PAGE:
Can art make a difference in this crazy world?

painting by Joy Gerrard at the RHA gallery
From “Shot Crowd”, an exhibition of paintings and video by Joy Gerrard at the RHA

Well it is crazy. And getting crazier and more dangerous every day. But I want to tell you about an art exhibition that’s on at the moment. Black and white paintings – mostly large – scenes of mass protests taken from newspapers or the internet, images of dense crowds viewed from above, from tall buildings or from police helicopters, perhaps.

The Arab Spring, “Black Lives Matter”, Anti-Trump demonstrations – all part of our recent history – but then I wondered: what does she think of all this? Is she ‘for’ or ‘against’ or is she simply observing?

Someone else might say that it doesn’t matter, it’s just art – but it matters to me! I knew a fella once, he’d make art videos of all the marches – but he never took part. I used to see him standing up on plinth with his camera as we marched by. Where did he really stand, I wondered?

Joy Gerrard at the RHA
Detail from a painting by Joy Gerrard

But I’m talking about the wonderful paintings by Joy Gerrard in Shot Crowd at the Royal Hibernian Academy in Dublin at the moment. I was very taken by them. And when I think about it, how they deliberately choose the ‘helicopter view’, I imagine she wanted to portray that sinister feeling of being under constant surveillance.

The paintings are Japanese black ink on linen. See the detail above, the water based ink mixed to different consistencies from transparent washes to solid black, her brushwork quite free and loose, perhaps to emphasise the humanity of the scene and to subvert the threatening atmosphere in some way.

And there’s also a video and this is what really caught my attention. Hard to describe, it’s like a model of an empty city and then thousands of ball bearings start pouring in from one side until the ‘city’ is completely taken over by them. (Actually, they’re not ball bearings, Joy tells me, they are shot or shot gun pellets, collected by emptying shot gun cartridges). The pellets finally come to a halt and  there’s silence for a moment before the pellets start running again, away to the other side, until the city is deserted again.

Video, Joy Gerrard
Still from video in “Shot Crowd”, an exhibition by Joy Gerrard at the RHA

And so it continues endlessly. I imagine the creator tilting the ‘city’ from side to side to make the pellets roll, some hidden hand controlling the situation, allowing the ‘people’ to run wild for a while but containing them within certain limits and ultimately, maintaining absolute power over them. Scary thought.

Scary times. But could an art video change anything? I believe it can. It can raise awareness; it can move an audience and make them think. And that’s crucial in today’s world. What do you think?




  1. Looking at the examples you’ve provided brings to my mind the kinetic energy in the works of Brion Gysin and le Brocquy. The image from the video reminds that while a city’s infrastructure may be imposing, it’s nothing without it’s people. Fascinating art.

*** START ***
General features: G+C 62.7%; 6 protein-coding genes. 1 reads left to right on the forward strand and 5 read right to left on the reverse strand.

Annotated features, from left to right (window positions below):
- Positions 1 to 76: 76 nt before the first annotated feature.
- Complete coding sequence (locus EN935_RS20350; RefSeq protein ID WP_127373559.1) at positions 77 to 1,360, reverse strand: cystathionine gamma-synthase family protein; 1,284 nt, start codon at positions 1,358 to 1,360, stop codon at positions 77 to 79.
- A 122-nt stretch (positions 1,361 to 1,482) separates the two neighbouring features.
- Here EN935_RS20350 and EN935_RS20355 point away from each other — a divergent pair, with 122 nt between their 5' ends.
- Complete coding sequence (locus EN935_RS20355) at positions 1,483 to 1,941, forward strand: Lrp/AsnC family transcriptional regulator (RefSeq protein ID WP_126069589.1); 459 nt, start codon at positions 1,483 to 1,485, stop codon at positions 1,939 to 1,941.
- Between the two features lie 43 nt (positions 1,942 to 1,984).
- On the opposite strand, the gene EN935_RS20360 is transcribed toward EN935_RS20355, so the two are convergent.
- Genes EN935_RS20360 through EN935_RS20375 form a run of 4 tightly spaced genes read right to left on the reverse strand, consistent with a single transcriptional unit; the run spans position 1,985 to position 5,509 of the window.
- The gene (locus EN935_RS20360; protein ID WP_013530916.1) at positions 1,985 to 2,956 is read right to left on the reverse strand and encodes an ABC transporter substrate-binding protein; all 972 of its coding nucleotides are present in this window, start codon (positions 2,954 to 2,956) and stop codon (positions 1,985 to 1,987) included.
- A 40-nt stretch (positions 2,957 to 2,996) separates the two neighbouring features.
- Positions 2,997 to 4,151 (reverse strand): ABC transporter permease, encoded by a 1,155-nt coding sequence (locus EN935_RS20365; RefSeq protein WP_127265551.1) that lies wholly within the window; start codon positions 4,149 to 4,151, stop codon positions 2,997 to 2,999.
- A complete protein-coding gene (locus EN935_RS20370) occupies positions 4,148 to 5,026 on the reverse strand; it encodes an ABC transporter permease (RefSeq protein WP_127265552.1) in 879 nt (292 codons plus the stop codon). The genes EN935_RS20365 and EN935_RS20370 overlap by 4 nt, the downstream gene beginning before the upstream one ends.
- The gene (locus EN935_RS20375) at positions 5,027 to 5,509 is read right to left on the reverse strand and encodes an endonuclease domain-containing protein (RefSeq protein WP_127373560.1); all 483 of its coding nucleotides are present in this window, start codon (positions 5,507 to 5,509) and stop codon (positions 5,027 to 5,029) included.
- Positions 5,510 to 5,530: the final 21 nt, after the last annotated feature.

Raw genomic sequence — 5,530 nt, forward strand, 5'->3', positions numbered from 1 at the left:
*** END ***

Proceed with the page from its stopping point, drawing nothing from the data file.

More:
2. Good thoughts Eoin. The question whether art can make a difference has been central for me for a long time. I am an avid promoter of socially engaged art- one where improving the quality of life is most important, and not whether it will sell or not.

    But I’ve grown away even from that stance, though I admire many artists who really are making a difference by consciousness raising through good, innovative honest, clever and well executed projects. Fritz Haeg comes to mind. And Lily Yeh. Milenko Matanovich, etc. But I’m not into art as propaganda. It has to come from a real and intimate place of caring, meaning creation, and skillfulness of execution.

    For me, the question is more like this? Am I using my life and skills to stand up for what I hold most dear?Years ago, one Dutch art/culture minister went into a debate about devastating budget cuts, that she knew she would lose abominably. But she said in an interview, ‘If I don’t go in there and make a stand for the arts, then I will never be able to live with myself. How will I tell my children that I didn’t at least try?’.

    So that is more where I am coming from when it comes to art making a difference. If you feel you need to say something and don’t say it, you won’t make a difference. Art needs to make a difference in your own life first, I think.

    When I’m painting, I don’t think about all of this. But I do try to make work that is ‘true’. And hopefully that quality, the best I have to offer, will communicate to others, and perhaps provide a bit of hope, comfort, humor or relief in a too violent, too difficult world.
    cheers, Sarah


  3. Looks like a fabulous show, and yes, I agree that art has the power to change us. Works addressing the complexities of life are bound to make me ask questions and contemplate my response to them; even “just pretty” stuff can have meaning and affect my point of view. No matter how small or inconsequential I think I am I know that what I say and do affects others, for good or ill, and it makes me acutely aware of how easily others’ thoughts and deeds have their effects on me, in turn.


  4. “Poetry makes nothing happen”. Unfortunately, I think the art comes after the event, and it will reach those who are open to it.

    The idea of the helicopter view makes me think of Aboriginal art here in Australia which shows the world as if seen from a very high plane – the dots of waterholes, the faint lines of rivers, the shading of the country as it moves from rock to earth and slope to flat. How did they have that way of seeing?


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